Texas A&M University - Corpus Christi

Dr. Susan Elwood

An Outstanding Islander

Outline photo of Dr. Susan Elwood

It's a Small World After All

Dr. Susan Elwood’s students are bringing people together from around the world through project-based learning designs. These “Legacy Learning” interactions are benefiting local educators and participants as far away as Japan and Africa.

Elwood’s graduate students have devised the project-based learning designs that bring together a local school or business with a counterpart in another country for service projects that would use one or more readily available Web 2.0 applications. These designs enrich K-16 education or industry and/ or organizational instructional designs, giving students practical experience in their future professional field.  Service projects range from bookmarks distributed to an elderly care facility to deeper hurricane and flood water understanding with public service announcements.

“Research indicates we should be involved with meaningful global partnerships that need instructional design intervention,” said Elwood, associate professor of Educational Technology. “I challenge students to find someone on the other side of the world and do something service-based.”

Elwood encourages students to integrate current Web-based tools and mobile technologies into emerging hybrid and online instructional strategies.  The transformation of conversations from email to Skype allows students to discuss their projects face-to-face and develop personal as well as academic relationships.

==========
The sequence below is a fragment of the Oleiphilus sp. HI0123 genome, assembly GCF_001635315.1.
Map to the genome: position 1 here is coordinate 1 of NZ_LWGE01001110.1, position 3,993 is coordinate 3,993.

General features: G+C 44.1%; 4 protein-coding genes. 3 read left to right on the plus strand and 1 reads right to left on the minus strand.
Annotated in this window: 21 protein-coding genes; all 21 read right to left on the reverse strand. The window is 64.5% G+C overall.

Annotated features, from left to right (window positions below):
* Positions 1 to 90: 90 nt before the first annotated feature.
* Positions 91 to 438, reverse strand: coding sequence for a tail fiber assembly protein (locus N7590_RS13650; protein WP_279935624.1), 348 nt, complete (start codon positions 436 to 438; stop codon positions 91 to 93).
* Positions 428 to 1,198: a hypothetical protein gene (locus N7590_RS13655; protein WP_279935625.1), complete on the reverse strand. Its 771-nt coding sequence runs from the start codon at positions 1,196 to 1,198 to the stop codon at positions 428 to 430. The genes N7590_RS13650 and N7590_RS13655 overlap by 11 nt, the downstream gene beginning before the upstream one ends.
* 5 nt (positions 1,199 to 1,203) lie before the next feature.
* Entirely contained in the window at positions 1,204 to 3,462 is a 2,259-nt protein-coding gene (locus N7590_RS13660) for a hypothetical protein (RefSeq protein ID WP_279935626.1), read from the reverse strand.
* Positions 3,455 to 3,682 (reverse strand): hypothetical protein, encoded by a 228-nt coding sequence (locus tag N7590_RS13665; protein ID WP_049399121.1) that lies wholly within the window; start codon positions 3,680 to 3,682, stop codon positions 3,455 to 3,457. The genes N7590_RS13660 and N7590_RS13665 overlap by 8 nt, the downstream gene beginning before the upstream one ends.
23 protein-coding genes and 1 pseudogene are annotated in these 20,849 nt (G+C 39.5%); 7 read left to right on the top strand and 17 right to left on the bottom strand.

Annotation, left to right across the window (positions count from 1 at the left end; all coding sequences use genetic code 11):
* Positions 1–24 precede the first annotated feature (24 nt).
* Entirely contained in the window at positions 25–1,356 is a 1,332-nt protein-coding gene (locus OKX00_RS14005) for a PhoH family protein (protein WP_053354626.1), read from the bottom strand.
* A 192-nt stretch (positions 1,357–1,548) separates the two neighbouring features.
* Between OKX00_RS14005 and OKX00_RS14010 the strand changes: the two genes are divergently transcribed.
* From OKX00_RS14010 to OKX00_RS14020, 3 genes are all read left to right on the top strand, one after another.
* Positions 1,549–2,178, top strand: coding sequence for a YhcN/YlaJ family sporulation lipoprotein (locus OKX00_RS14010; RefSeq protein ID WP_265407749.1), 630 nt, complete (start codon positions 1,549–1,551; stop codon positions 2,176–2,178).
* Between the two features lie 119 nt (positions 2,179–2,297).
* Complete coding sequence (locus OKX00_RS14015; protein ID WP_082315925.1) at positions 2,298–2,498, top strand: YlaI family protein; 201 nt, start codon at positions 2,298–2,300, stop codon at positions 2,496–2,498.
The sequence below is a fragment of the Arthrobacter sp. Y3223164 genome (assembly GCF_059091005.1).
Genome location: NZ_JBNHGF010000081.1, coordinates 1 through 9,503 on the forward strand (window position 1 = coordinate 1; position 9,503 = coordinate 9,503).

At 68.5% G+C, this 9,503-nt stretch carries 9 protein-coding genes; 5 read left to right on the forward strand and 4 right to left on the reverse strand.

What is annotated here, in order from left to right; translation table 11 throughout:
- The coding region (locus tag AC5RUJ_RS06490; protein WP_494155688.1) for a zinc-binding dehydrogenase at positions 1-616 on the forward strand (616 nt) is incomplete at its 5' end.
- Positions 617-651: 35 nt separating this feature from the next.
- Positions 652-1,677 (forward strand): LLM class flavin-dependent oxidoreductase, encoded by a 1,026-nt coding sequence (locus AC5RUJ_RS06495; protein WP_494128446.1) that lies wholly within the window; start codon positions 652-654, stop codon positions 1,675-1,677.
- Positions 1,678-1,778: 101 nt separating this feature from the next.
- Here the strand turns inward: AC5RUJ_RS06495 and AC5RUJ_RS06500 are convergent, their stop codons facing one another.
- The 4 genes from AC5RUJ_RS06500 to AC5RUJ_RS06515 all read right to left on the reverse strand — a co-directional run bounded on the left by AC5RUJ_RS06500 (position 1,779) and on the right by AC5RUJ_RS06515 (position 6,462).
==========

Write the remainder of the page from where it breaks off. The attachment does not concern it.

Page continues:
“The field is constantly evolving, so we have to stay on top of new technology,” she said. “We’re entering an era where anyone can communicate via video from anywhere in the world.” 

Elwood says these interactions help break down stereotypes by demonstrating cultural similarities and celebrating differences. Before joining the Island University in 2002, she planned a multicultural event for the Nicollet, Minn., Public School District with representatives from 35 countries.

Elwood has experienced other cultures firsthand teaching multimedia as an instructor at the American School Foundation of Monterrey, Mexico. She encourages her students to investigate opportunities offered through the foundation.

“The main benefit of living in another country, especially a third-world country, is that you gain an appreciation for cultures, values, and a deeper appreciation for the United States,” she said.


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